Chemisorption of oxygen at Ag(110) surfaces and its role in adsorbate activation
Oxygen has been shown by X-ray photoelectron spectroscopy (X.p.s.) and ultraviolet photoelectron spectroscopy (u.p.s.) studies to be adsorbed both molecularly and dissociatively at an Ag(110) surface at 80 K. Chemisorbed chlorine inhibits the formation of the dissociative state. The interaction of water vapour with Ag(110) is influenced strongly, even at 80 K, by the presence of O2–(a). The formation of surface hydroxyls and hydrogen-bonded water clusters is discussed. Surface oxygen undergoes a chemisorptive replacement reaction with HCl(g) below 175 K.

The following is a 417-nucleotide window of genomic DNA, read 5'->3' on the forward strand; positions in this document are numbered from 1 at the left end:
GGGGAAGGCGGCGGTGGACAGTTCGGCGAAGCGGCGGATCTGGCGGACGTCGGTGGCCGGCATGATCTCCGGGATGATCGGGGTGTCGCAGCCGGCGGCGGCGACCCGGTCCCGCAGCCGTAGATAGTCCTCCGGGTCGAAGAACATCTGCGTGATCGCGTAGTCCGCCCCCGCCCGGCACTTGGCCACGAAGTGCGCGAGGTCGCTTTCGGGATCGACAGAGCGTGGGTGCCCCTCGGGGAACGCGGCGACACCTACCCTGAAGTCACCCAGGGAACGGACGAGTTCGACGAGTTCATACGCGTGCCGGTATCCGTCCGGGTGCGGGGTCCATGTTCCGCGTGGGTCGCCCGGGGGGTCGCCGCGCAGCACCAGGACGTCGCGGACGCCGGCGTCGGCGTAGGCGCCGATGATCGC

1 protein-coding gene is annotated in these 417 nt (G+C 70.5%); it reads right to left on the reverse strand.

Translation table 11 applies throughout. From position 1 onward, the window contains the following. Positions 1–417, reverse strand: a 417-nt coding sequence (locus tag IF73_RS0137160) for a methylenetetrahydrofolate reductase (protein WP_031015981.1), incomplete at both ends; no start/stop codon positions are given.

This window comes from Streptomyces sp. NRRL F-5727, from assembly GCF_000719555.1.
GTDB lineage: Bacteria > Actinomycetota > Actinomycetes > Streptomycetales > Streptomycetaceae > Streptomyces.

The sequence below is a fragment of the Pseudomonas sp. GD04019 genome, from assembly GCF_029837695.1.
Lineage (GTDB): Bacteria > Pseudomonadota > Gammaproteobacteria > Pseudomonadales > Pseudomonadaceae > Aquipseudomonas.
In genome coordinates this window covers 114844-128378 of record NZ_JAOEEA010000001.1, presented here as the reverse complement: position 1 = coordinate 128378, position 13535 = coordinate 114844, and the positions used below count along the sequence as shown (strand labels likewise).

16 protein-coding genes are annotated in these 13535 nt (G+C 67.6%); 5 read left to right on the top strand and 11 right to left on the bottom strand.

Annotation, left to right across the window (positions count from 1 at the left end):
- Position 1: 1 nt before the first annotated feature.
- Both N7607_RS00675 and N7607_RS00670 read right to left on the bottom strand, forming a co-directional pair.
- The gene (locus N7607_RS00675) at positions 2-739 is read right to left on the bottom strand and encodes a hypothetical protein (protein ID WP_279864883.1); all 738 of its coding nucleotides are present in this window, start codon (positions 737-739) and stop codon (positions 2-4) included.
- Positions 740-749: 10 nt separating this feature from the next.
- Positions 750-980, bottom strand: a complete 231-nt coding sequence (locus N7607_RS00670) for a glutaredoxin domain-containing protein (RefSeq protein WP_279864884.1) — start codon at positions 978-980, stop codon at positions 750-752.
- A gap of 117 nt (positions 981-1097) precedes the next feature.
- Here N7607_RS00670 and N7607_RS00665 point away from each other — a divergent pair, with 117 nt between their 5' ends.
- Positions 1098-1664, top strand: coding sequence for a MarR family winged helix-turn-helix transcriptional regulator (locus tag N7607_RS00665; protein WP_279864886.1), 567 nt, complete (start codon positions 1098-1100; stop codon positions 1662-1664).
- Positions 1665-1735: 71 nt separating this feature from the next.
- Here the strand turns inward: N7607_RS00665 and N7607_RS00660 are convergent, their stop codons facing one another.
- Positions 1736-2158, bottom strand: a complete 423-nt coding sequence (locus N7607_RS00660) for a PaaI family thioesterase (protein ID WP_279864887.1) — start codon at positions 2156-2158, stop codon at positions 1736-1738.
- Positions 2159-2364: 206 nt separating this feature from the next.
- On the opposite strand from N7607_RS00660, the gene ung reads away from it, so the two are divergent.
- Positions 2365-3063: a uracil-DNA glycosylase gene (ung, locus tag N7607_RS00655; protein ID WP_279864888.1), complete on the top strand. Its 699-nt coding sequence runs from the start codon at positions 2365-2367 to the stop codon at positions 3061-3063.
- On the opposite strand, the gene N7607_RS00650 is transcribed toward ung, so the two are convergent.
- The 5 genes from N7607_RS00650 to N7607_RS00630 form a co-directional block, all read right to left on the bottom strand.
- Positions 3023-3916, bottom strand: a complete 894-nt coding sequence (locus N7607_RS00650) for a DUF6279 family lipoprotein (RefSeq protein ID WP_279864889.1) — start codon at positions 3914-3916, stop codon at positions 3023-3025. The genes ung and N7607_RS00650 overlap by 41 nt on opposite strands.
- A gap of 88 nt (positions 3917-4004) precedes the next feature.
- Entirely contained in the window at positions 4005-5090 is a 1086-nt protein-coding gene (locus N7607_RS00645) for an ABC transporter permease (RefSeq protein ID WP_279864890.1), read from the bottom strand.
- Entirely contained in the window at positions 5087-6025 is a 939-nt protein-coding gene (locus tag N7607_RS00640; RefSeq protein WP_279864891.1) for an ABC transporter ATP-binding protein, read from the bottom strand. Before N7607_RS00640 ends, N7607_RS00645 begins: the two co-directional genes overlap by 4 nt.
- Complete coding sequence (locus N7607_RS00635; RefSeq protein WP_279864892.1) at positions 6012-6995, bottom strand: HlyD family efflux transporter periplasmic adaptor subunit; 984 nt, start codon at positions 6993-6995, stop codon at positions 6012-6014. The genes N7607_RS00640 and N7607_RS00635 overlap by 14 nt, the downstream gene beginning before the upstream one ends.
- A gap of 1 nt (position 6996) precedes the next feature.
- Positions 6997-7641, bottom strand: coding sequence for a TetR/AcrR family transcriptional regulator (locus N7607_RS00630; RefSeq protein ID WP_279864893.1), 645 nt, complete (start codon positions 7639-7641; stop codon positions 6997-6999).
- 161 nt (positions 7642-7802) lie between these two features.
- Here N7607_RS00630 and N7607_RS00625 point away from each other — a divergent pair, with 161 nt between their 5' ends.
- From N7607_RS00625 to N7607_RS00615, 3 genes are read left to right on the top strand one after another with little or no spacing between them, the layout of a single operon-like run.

At 473 K there is strong evidence from both X.p.s. and u.p.s. for three states of oxygen; one of these is a strongly chemisorbed dioxygen species, while the other two involve dissociated oxygen one of which is sub-surface. [See also ref. (1).] The relative proportions of the dioxygen and dissociated oxygen species can be controlled by the presence of surface chlorine. Comparisons are made between the core and valence-level spectra observed with the Ag(110)–Cl + O2 system and those obtained with an industrial silver catalyst known to be active in ethylene epoxidation.